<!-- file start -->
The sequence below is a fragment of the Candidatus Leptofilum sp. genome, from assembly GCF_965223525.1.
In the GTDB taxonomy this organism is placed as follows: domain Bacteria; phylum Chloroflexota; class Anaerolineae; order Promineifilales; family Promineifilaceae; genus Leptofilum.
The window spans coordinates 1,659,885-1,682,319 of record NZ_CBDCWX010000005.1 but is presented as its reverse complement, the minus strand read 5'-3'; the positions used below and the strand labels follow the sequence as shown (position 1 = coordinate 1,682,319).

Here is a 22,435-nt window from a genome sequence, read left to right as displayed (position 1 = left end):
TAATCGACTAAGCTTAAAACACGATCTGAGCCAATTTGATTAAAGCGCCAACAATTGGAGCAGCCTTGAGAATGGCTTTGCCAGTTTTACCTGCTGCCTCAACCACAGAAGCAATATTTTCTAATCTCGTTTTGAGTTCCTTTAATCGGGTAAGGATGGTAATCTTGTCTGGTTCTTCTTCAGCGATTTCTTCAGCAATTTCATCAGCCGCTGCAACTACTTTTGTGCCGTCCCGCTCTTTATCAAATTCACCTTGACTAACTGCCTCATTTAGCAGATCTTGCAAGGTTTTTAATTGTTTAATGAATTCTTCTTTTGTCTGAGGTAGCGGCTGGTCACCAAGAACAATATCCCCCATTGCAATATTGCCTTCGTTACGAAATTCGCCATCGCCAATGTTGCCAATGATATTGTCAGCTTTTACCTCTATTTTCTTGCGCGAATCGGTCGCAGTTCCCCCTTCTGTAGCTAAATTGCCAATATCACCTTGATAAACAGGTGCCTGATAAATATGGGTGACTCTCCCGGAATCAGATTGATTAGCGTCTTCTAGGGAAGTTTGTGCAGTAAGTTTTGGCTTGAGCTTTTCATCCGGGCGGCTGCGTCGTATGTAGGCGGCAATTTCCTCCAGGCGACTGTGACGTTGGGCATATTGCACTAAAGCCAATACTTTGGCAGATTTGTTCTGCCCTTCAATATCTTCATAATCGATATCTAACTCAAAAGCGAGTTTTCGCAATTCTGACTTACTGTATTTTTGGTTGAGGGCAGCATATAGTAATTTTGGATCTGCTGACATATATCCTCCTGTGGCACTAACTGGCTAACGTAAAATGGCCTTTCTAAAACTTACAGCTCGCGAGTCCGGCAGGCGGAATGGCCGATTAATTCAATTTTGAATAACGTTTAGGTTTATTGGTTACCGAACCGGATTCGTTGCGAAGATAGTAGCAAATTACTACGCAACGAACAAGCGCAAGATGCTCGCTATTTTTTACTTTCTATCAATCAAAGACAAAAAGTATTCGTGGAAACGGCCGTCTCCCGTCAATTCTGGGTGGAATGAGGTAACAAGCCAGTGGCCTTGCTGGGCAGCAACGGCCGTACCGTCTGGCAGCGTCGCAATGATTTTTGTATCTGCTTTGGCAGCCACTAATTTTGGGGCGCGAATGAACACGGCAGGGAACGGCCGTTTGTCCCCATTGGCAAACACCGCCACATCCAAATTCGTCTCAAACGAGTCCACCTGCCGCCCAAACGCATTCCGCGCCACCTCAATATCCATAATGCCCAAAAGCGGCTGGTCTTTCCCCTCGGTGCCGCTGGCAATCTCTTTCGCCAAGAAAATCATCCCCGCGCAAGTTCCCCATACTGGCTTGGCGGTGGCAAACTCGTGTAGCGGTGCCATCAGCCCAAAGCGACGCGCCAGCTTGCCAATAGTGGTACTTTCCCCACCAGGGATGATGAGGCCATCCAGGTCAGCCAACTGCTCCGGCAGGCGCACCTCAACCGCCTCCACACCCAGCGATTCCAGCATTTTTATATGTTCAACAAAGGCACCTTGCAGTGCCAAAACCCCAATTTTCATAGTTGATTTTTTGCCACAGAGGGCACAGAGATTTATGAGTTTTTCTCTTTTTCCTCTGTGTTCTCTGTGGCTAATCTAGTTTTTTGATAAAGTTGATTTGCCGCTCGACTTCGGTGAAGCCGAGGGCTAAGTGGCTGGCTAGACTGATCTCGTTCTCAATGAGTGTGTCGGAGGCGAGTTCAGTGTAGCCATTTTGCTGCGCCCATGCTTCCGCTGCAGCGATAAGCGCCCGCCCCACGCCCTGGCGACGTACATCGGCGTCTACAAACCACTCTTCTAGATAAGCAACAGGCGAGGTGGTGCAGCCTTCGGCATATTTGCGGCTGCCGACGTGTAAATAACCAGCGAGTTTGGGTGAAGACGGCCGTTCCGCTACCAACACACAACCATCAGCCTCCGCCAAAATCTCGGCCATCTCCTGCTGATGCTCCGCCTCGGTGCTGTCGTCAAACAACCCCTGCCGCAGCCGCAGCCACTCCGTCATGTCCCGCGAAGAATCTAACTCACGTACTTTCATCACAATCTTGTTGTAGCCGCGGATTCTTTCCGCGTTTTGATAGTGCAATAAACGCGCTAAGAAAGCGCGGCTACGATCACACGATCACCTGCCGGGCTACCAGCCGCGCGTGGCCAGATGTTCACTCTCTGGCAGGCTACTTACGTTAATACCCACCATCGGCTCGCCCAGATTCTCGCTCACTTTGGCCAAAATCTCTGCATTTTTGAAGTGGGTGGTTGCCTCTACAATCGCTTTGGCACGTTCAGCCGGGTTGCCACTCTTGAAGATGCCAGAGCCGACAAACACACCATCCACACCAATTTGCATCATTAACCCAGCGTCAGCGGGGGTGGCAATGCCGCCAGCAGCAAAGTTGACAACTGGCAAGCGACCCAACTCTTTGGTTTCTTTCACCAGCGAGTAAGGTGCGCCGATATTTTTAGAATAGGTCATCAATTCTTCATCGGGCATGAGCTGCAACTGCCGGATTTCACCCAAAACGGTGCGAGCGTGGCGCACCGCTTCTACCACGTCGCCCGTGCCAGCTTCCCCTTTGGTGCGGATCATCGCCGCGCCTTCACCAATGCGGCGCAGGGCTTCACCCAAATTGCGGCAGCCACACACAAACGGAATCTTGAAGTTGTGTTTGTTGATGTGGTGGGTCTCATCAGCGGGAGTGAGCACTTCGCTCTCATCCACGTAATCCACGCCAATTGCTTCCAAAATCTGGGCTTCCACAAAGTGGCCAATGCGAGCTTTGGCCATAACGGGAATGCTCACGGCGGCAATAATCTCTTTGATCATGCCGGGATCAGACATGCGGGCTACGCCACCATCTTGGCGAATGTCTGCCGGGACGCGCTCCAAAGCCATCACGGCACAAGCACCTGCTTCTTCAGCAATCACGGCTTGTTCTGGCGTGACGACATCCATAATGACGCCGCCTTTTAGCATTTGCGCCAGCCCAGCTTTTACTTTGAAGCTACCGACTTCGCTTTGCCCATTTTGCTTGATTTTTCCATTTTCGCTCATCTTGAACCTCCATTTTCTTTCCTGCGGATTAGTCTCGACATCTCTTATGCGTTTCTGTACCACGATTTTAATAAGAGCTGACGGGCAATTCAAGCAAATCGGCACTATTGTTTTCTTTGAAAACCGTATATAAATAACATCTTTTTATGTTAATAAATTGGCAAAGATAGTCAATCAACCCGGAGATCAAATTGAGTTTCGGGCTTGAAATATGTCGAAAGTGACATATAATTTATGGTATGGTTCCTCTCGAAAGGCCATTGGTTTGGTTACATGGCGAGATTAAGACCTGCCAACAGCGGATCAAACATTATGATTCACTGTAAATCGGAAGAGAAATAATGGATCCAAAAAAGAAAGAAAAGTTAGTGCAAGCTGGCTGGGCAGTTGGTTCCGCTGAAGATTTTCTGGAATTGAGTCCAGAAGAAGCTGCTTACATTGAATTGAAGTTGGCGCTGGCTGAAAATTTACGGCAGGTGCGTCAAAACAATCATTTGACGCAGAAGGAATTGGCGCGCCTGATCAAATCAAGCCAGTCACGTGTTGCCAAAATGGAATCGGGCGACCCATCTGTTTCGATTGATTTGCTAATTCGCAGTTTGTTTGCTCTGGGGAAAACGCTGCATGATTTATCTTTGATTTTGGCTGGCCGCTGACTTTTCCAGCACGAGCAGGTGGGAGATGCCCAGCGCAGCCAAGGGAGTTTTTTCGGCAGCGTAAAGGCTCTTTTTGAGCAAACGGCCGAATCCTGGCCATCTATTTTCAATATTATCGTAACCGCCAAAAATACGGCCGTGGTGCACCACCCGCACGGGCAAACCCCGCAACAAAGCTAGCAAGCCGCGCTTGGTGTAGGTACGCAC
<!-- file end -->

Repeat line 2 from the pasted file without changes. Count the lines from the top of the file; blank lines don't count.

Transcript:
In the GTDB taxonomy this organism is placed as follows: domain Bacteria; phylum Chloroflexota; class Anaerolineae; order Promineifilales; family Promineifilaceae; genus Leptofilum.